Additional Tests

When the standard tests can’t find anything that prevents pregnancy, it becomes more appropriate to consider tests that go “above and beyond” the standard tests. Some of these tests are specialist and difficult to access, but others are very accessible:

Tests for men

Further testing for men involves specialised sperm analysis to assess sperm’s ability to fertilise eggs and maintain viable pregnancies:

Tests for women

Women should have had all the standard tests for infertility, but the availability varies. In an ideal world, women with unexplained infertility have:

  1. Blood tests for sex hormones and to check the status of her ovarian reserve.
  2. Laparoscopy to look for endometriosis, even when there aren’t any symptoms of endometriosis. Endometriosis significantly impacts fertility, but laparoscopy is not always part of fertility testing.
  3. Altered immune status checks are difficult to access. However, immune disorders are believed to be a significant, hidden cause of infertility. They require blood or tissue samples, and more information is on immune issues.
  4. Thyroid testing (that includes T3 levels) is something all women should have, and both clinical and subclinical hypothyroidism can affect fertility. Saliva samples can be used for testing, and supplementing may be enough to regain full thyroid function.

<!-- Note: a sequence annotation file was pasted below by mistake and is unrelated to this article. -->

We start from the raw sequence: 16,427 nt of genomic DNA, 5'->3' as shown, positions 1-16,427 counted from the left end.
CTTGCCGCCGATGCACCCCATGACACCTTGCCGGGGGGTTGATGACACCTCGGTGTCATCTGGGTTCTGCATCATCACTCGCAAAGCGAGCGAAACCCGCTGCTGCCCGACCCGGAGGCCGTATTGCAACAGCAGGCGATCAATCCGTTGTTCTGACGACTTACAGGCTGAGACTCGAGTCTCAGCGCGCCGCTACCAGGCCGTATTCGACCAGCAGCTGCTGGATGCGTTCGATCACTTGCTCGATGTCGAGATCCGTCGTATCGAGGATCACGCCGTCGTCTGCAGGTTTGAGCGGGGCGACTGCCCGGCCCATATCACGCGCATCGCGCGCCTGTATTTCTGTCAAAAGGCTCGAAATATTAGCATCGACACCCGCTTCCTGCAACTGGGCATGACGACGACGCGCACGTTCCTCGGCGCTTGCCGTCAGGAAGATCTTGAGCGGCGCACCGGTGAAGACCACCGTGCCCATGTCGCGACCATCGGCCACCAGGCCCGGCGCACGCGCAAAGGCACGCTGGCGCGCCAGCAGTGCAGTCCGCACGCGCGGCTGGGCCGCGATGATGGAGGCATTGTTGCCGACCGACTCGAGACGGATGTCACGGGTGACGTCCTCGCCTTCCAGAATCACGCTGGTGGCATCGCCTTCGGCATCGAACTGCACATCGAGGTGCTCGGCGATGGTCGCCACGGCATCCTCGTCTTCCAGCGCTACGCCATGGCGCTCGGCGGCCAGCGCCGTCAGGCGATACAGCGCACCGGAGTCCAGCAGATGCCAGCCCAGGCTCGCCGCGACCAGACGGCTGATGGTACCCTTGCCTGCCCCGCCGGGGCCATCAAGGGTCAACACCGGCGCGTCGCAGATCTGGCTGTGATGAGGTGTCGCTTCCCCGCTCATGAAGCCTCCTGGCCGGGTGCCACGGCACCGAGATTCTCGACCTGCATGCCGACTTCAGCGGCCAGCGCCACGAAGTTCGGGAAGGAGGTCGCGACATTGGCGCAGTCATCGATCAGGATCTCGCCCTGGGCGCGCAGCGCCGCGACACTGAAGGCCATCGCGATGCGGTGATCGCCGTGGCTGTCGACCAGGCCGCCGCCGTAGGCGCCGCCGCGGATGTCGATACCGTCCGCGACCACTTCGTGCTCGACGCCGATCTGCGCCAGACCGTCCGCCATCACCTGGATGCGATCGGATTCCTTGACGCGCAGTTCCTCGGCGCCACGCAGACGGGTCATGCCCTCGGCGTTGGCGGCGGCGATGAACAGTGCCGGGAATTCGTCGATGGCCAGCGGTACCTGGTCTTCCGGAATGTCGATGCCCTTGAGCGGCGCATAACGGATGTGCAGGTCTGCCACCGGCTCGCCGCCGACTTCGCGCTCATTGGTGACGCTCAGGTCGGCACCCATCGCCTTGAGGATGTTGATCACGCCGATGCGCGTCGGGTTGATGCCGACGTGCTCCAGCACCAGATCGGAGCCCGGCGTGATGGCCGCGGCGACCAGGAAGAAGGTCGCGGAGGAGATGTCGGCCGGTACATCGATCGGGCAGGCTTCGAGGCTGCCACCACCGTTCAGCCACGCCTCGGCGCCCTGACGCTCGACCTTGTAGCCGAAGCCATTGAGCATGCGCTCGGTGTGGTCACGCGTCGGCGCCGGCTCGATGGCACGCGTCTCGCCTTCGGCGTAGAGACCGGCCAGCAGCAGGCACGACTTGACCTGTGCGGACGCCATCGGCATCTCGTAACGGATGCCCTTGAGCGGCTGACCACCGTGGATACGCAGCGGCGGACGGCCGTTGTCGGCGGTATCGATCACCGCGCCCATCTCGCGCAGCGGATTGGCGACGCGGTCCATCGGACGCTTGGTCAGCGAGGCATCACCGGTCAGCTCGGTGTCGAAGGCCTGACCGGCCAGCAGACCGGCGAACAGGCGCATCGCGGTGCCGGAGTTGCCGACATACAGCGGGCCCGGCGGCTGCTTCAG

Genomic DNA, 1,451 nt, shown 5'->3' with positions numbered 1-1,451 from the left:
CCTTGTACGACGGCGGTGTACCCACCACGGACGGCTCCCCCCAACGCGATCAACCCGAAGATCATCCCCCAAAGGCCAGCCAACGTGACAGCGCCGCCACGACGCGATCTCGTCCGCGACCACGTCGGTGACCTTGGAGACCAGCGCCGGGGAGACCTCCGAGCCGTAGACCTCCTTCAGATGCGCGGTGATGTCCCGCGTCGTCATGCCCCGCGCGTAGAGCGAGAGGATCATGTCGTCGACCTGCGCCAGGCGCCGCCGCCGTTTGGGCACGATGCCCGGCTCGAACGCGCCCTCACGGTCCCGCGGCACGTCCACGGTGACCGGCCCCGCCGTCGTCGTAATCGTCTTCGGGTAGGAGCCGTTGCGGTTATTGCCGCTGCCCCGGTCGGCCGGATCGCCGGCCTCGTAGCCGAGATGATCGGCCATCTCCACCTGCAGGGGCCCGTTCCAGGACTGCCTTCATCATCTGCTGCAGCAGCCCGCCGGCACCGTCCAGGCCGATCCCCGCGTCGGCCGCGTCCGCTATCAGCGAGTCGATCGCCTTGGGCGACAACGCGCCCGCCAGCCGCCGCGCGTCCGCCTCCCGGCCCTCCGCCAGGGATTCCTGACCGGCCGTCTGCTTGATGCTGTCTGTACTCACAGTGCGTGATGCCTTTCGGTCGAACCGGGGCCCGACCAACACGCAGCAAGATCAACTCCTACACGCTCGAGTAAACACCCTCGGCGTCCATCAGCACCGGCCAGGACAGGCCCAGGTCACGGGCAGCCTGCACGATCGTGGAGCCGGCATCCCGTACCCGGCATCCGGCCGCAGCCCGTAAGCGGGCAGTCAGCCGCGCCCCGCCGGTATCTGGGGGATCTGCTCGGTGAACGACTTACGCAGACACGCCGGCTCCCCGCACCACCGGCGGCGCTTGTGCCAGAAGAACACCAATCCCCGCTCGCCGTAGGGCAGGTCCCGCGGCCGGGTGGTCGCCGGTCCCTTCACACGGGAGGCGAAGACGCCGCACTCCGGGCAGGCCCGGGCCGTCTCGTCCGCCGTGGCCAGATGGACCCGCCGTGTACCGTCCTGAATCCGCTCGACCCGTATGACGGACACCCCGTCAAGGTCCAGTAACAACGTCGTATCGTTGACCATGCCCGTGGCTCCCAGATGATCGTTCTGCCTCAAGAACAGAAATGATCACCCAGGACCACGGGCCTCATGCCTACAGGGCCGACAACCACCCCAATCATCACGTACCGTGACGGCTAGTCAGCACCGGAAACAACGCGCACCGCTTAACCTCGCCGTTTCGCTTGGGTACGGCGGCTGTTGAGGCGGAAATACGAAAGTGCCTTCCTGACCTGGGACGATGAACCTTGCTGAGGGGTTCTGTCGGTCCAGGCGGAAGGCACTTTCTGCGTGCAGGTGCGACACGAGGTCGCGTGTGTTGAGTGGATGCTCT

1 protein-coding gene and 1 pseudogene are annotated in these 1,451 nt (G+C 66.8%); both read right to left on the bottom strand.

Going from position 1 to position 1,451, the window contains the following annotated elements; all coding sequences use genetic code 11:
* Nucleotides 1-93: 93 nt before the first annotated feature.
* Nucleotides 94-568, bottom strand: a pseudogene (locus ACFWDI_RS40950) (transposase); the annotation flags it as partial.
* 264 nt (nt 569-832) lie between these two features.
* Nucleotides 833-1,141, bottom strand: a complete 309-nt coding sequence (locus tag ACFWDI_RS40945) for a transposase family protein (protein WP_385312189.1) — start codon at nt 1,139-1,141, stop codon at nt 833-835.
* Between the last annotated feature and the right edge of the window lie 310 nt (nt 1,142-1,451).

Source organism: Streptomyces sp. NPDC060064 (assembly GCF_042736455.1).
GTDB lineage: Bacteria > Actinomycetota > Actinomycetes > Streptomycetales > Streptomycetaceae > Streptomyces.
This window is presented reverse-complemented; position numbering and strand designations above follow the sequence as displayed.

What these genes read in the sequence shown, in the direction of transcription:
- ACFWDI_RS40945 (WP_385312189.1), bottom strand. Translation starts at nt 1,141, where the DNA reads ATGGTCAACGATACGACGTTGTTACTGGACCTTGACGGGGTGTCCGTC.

5. Abnormal womb structures can be missed up to ¼ of the time when part of the initial fertility “work-up”. 25% is a large percentage and makes having a hysteroscopy to re-check the uterus a good idea. vi
  6. Thrombophilia is a significant player in miscarriage and infertility, so women need to have blood tests to exclude this factor.
  7. Bacterial vaginosis is present in a surprisingly high percentage of women and contributes to unexplained infertility. Simple tests and treatment options are available, and the microbiome of the vagina and gut are closely connected. A healthy diet and probiotics encourage microbiome health throughout the body.
  8. Make sure your diet is balanced and contains enough folate for a baby to develop normally.
  9. Avoid toxins and lifestyle choices that increase oxidative stress and reduce the chances of a healthy pregnancy.
  10. Consider treatments like herbs, acupuncture or massage to improve your chances of conceiving.

i ‘Future evaluation and treatment of unexplained infertility’ Michael P. Diamond, June 2016. Volume 105, FertStert. Issue 6, Pages 1457–1458
ii “A randomised clinical trial to evaluate optimal treatment for unexplained infertility: the fast track and standard treatment (FASTT) trial”. Reindollar, R. H. et al. (2010) Fertility and Sterility 94 (3): 888
iii http://www.thehorse.com/ViewArticle.aspx?ID=19730
iv http://www.eurekalert.org/pub_releases/2012-01/afot-emw010912.php
v ‘Measuring the effectiveness of Chinese herbal medicine in improving female fertility.’ Trevor Wing and Elke Sedmeier. Journal of Chinese Medicine. 80. Feb. 2006. 22-28
vi Demirol A, Gurgan T. Effect of treatment of intrauterine pathologies with office hysteroscopy in patients with recurrent IVF failure. Reprod Biomed Online May 2004;8(5):590-94